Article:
Scores in the 50th percentile on standardized tests.

Scores in the 10th percentile on standardized tests.

If they start reading for 20 minutes per night in Kindergarten, by the end of 6th grade, Student A will have read for the equivalent of 60 school days, Student B will have read for 12 school days, and Student C will have read for 3. (Nagy and Herman, 1987.)

Want to be a better reader? Simply, read!

Why read for 20 min.?

  • All 3rd graders in Ms. Habhab’s class will be expected to read at least 40 books this year during independent reading at home.
  • You will be reading 40 (or more) books this year (beginning 9/6/22) and keeping track of the titles and genres on your Reading List sheet.
  • You will be reading from a variety of genres in order to explore books you might not ordinarily read, and to develop an understanding of literary elements, text features, and text structures.
  • Books that have been read (or will be read) in class cannot count, even if the student re-reads the book.
  • Students may ask the teacher, librarian, classmates, or their families for recommendations, but there are no specific title requirements
  • Any book with more than 200 pages will count as 2 books.
  • All books are selected by the student.
  • Select good fit books at your reading level. Use your DRA book graph as your guide and NWEA reading RIT score.
  • Use your Reading notebook to respond to your reading.
  • Each quarter you will be asked to present a “book talk” in front of the class for a grade.
  • Each week I will ask you about what you are reading, which books you have added to your list, which books you abandoned, and which ones you plan to read next.
  • Every Friday, you will turn in a completed Reading List.

Grade 5 Vocabulary for M-Step



appropriate information


audience (as in writer’s audience)

author’s message author’s point of view blog capitals/capitalization cause/effect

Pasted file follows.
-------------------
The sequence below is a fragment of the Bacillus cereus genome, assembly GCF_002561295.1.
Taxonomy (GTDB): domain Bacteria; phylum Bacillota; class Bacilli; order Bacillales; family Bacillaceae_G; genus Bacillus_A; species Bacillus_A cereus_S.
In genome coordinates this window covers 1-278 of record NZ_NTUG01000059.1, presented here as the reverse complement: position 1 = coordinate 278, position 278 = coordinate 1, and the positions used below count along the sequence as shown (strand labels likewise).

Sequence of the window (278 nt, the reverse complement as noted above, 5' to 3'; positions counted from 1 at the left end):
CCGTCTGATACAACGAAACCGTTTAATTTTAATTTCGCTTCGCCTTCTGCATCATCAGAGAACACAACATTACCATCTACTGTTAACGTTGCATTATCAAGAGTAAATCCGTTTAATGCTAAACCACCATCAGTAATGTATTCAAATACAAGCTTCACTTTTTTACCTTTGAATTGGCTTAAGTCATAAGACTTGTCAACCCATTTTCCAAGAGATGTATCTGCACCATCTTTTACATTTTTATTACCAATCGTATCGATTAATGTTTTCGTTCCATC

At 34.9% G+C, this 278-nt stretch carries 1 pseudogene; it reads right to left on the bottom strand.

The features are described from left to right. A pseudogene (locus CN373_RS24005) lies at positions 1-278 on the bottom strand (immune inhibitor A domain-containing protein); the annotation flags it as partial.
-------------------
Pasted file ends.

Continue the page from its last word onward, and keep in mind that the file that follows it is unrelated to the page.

central idea
character’s actions characters’ relationships chart/graph/diagram/table clear language
comma(s) compare/contrast conclude/conclusion/

concluding statement conclusion drawn/drawing a conclusion

concrete details conflict

connect ideas – (transitions in writing)

create definition(s)

describe/description/descriptive details/ realistic details


develop ideas (evidence/ elaboration)

dialogue dictionary entry draft

edit effect

effective beginning /ending elaborate/elaboration of ideas errors





first paragraph



grammar usage



infer/inference(s)/ inference(s) made


informational paper/informational article



key detail(s)

key events

key point

main idea

main problem


mental picture (writing)


narrator notes



organize(d)/organization of ideas

paragraph passage phrase plot

point of view/view (point) pre-write


punctuation/punctuated purpose (e.g., author’s or speaker’s purpose)

purpose for writing (informative, opinion, narrative writing)

quotations/direct quotations/ quoting directly/quotation marks

reasons relationship report
research research question research report revise

root word

sensory details/language






specific/exact word(s)/ word choice(s)/information

spelling errors stanza

statement/sentence/set of sentences/pair of sentences/line

summary/summarize(s) supporting evidence/reasons synonym

transition words/phrases trustworthy source(s) verbs/verb tense/shifts webpage/website